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Baghdad bombings kill 27; Christians flee Mosul under threat of death

AP - Civilians inspect the site of a bomb attack in the Jihad neighborhood in Baghdad on Saturday, July 19, 2014.
<div style='float:right;width:100%;' align='right'><em>AP</em></div>Civilians inspect the site of a bomb attack in the Jihad neighborhood in Baghdad on Saturday, July 19, 2014.
AP - Civilians inspect the site of a bomb attack in the Jihad neighborhood in Baghdad.
<div style='float:right;width:100%;' align='right'><em>AP</em></div>Civilians inspect the site of a bomb attack in the Jihad neighborhood in Baghdad.

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By The Associated Press
Saturday, July 19, 2014, 8:09 p.m.
 

BAGHDAD — A series of bombings, including three over a span of less than 10 minutes, killed at least 27 people across Baghdad on Saturday, shaking the fragile sense of security the capital has maintained despite the Sunni militant offensive raging across northern and western Iraq.

The deadliest bombing took place in the Shiite neighborhood of Abu Dashir, where a suicide attacker rammed a car packed with explosives into a checkpoint, killing at least nine people and wounding 19, officials said. Four policemen were among the dead, a police officer said.

The attacks in Baghdad are among the most significant in the capital since Sunni terrorists led by the Islamic State of Iraq and Syria captured Iraq's second-largest city Mosul last month at the start of its blitz. After Mosul's fall, the government moved aggressively to try to secure Baghdad amid fears it might fall as well.

In Mosul on Saturday, the terrorists sent a message over loudspeakers, giving Christians until midday to make a choice: convert to Islam, pay a tax or die.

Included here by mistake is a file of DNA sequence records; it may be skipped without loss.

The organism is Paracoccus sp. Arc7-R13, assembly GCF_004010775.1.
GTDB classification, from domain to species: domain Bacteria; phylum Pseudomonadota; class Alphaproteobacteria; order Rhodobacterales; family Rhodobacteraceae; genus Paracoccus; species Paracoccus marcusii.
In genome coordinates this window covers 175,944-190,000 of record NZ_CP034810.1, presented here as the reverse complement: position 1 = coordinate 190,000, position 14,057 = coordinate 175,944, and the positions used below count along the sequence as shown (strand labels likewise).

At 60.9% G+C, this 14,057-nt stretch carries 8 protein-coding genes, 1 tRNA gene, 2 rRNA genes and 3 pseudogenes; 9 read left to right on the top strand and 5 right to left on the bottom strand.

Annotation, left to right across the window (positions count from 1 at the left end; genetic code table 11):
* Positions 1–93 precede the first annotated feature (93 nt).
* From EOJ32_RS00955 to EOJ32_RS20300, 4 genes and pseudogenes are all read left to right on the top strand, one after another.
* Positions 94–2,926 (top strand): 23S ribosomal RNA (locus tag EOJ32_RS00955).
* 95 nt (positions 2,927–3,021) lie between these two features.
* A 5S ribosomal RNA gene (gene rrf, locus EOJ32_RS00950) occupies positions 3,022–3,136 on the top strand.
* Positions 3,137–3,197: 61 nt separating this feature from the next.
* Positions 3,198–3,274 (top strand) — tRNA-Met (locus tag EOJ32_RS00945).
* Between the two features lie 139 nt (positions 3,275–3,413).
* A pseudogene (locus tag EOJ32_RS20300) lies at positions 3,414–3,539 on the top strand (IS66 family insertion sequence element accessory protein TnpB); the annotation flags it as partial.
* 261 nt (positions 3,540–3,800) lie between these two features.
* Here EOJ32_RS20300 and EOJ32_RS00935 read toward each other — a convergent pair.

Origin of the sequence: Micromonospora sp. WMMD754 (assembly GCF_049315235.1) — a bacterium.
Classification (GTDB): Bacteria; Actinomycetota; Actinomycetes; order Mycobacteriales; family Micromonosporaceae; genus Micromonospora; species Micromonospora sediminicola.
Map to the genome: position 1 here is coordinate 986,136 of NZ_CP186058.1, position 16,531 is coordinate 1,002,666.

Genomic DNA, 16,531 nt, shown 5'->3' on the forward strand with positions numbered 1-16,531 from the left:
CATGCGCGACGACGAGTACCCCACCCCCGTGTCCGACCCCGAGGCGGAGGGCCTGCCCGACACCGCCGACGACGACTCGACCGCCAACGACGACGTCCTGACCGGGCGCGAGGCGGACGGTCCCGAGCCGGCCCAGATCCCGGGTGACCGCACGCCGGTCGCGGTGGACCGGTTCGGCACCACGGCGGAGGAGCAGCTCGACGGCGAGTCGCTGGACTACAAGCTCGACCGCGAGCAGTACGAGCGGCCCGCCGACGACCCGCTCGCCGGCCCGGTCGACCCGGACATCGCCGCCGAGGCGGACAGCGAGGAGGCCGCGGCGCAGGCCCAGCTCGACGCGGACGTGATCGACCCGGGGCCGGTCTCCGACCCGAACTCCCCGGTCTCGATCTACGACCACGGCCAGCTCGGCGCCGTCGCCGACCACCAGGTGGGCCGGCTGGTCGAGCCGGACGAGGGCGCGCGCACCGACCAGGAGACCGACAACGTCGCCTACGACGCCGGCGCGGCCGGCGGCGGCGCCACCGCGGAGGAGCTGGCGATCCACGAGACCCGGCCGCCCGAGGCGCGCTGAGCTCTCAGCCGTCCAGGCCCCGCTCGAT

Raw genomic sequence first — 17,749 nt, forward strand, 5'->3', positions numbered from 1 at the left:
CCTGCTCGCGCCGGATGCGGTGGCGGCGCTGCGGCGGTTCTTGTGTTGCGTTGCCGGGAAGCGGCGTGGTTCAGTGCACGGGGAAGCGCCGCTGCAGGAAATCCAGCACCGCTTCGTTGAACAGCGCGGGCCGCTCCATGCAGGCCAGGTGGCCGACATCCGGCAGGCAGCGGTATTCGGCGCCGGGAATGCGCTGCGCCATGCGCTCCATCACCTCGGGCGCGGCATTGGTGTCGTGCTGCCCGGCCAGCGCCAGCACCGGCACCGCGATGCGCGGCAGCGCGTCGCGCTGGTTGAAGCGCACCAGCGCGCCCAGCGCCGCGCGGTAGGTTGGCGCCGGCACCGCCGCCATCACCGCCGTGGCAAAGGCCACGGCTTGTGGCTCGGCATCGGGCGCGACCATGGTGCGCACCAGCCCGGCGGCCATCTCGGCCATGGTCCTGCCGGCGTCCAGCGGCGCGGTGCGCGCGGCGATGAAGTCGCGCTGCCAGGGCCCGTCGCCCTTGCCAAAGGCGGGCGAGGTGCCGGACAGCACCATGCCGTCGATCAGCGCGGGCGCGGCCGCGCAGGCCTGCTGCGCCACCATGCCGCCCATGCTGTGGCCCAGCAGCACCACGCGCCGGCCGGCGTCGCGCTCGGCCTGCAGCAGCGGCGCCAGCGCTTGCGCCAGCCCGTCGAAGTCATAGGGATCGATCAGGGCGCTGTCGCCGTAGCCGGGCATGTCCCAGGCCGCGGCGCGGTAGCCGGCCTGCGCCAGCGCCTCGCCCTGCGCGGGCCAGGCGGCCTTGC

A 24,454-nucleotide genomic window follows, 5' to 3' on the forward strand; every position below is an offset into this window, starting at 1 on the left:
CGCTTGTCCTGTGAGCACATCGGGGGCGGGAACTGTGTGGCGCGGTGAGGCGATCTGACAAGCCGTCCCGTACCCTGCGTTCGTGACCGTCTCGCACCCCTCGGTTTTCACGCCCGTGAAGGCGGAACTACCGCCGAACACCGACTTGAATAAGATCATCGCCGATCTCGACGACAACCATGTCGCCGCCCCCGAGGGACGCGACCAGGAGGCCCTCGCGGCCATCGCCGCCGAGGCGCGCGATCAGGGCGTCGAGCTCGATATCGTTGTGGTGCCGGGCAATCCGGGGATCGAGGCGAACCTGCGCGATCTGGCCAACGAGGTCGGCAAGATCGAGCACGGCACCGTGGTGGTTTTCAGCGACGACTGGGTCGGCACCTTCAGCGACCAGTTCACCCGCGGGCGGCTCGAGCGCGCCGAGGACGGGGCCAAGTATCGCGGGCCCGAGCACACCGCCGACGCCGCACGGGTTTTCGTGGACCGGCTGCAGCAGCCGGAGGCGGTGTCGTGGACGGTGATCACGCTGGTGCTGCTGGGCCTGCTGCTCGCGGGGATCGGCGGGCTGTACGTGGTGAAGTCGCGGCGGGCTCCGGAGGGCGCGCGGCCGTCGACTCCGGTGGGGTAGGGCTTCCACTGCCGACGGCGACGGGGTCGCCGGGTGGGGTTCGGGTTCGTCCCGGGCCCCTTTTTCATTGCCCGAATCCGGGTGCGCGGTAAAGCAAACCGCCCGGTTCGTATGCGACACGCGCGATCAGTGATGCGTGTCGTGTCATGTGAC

By the time the deadline expired, the vast majority of Christians in Mosul had made their decision: none of the above.

Instead, they fled.

They clambered into cars — children, parents, grandparents — and headed for the largely autonomous Kurdish region of northern Iraq or other areas protected by the Kurdish security forces. Their departure marks the latest — and perhaps final — exodus of Christians from the city, emptying out communities that date back to the first centuries of Christianity, including Chaldean, Assyrian and Armenian churches.

Meanwhile, Iraqi military spokesman Lt. Gen. Qassim al-Moussawi denied reports that militants had captured a former American military facility known as Camp Speicher. Heavy fighting has raged around the air field northwest of Tikrit, and al-Moussawi said government troops repelled an attack on Friday and that the base remains under government control.

A resident of Tikrit, Ahmed Jassim, said by telephone that clashes were taking place around Speicher on Saturday, but “the gunmen are outside the camp.” The center of Tikrit is under insurgent control and is being shelled by the Iraqi military, he said.

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